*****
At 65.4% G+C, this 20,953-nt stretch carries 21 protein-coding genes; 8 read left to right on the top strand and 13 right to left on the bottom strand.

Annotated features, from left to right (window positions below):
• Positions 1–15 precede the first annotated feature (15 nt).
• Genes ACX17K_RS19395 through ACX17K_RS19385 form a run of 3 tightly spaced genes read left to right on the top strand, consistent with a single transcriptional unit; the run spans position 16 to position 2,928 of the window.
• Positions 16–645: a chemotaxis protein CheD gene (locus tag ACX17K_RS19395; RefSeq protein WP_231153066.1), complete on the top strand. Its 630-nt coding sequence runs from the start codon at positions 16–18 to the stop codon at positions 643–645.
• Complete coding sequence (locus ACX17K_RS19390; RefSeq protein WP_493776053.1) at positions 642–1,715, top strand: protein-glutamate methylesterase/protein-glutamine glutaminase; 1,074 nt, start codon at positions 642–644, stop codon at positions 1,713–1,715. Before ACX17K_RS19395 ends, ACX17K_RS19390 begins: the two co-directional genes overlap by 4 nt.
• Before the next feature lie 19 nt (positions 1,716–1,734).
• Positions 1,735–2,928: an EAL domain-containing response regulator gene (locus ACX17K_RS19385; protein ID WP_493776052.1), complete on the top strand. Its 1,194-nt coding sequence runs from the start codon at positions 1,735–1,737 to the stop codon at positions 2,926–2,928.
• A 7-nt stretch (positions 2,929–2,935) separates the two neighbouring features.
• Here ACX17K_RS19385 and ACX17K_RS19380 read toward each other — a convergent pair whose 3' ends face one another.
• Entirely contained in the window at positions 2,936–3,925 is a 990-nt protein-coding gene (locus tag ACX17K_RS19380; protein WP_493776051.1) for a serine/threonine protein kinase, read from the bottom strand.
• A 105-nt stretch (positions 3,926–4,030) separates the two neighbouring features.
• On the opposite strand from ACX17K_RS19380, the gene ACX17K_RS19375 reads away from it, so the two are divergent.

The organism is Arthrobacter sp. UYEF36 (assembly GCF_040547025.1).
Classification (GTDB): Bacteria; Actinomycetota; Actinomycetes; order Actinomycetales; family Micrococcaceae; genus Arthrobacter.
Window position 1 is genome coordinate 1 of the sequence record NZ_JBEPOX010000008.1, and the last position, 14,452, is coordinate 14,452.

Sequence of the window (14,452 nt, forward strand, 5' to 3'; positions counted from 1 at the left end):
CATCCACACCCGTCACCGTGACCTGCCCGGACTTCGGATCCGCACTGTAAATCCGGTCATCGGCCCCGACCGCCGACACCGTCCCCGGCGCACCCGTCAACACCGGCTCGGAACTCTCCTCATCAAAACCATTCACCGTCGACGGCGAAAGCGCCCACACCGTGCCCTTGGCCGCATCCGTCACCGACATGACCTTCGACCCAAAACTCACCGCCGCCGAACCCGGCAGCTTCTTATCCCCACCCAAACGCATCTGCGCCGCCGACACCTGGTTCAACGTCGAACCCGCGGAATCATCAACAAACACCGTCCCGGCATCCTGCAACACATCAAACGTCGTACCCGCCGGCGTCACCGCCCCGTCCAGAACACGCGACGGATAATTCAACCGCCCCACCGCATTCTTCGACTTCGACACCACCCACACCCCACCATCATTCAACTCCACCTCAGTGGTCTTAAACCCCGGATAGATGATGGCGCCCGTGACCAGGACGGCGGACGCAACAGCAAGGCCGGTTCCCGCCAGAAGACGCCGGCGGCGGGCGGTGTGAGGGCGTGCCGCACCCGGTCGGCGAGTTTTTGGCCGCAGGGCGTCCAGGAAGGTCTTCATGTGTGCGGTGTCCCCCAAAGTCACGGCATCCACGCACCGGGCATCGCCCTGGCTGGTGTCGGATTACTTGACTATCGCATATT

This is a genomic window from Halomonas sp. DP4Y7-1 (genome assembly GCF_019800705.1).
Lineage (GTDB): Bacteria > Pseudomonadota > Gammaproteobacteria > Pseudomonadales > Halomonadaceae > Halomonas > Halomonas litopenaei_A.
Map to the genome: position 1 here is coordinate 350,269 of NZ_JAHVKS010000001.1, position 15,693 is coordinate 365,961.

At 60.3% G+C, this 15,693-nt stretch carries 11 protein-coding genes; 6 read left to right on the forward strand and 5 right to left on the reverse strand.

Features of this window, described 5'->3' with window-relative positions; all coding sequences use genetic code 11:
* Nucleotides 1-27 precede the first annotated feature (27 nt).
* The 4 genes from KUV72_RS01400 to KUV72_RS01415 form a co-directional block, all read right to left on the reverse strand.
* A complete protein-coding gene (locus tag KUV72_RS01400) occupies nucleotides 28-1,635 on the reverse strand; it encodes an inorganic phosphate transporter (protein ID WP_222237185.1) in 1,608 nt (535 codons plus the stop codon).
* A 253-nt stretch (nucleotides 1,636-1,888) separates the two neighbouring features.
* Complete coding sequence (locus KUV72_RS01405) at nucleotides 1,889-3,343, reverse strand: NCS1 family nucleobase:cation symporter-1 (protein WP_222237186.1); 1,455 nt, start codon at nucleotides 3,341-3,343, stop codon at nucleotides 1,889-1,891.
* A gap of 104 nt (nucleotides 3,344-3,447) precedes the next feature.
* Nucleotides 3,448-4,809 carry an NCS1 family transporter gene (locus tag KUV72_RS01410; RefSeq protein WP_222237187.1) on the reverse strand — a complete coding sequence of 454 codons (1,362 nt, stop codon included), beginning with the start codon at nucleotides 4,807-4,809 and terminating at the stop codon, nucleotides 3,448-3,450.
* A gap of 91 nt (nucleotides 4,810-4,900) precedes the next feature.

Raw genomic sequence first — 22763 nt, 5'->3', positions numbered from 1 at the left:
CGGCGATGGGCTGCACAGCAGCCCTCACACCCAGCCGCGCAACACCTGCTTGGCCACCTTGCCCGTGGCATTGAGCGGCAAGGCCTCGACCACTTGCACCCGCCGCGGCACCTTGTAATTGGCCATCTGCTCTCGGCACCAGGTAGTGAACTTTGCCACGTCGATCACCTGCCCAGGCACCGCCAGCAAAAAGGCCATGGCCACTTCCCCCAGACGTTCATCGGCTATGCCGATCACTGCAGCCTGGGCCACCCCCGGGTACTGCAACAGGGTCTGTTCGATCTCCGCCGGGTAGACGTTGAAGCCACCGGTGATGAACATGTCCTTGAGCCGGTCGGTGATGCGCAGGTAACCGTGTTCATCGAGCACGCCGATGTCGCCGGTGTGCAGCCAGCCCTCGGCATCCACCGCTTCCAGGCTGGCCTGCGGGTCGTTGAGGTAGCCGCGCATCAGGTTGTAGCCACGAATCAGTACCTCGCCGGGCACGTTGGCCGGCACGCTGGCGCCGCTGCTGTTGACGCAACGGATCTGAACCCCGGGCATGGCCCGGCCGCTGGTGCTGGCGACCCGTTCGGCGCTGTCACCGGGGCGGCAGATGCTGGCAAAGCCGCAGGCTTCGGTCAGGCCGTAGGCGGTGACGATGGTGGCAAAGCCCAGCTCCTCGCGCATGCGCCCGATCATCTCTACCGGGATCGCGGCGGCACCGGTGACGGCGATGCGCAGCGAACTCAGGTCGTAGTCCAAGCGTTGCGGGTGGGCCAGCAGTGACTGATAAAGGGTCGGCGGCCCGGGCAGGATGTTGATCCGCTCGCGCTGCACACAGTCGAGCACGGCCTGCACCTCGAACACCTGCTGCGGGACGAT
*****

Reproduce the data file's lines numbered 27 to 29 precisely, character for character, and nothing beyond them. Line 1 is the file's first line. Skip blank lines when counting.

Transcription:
* A 253-nt stretch (nucleotides 1,636-1,888) separates the two neighbouring features.
* Complete coding sequence (locus KUV72_RS01405) at nucleotides 1,889-3,343, reverse strand: NCS1 family nucleobase:cation symporter-1 (protein WP_222237186.1); 1,455 nt, start codon at nucleotides 3,341-3,343, stop codon at nucleotides 1,889-1,891.
* A gap of 104 nt (nucleotides 3,344-3,447) precedes the next feature.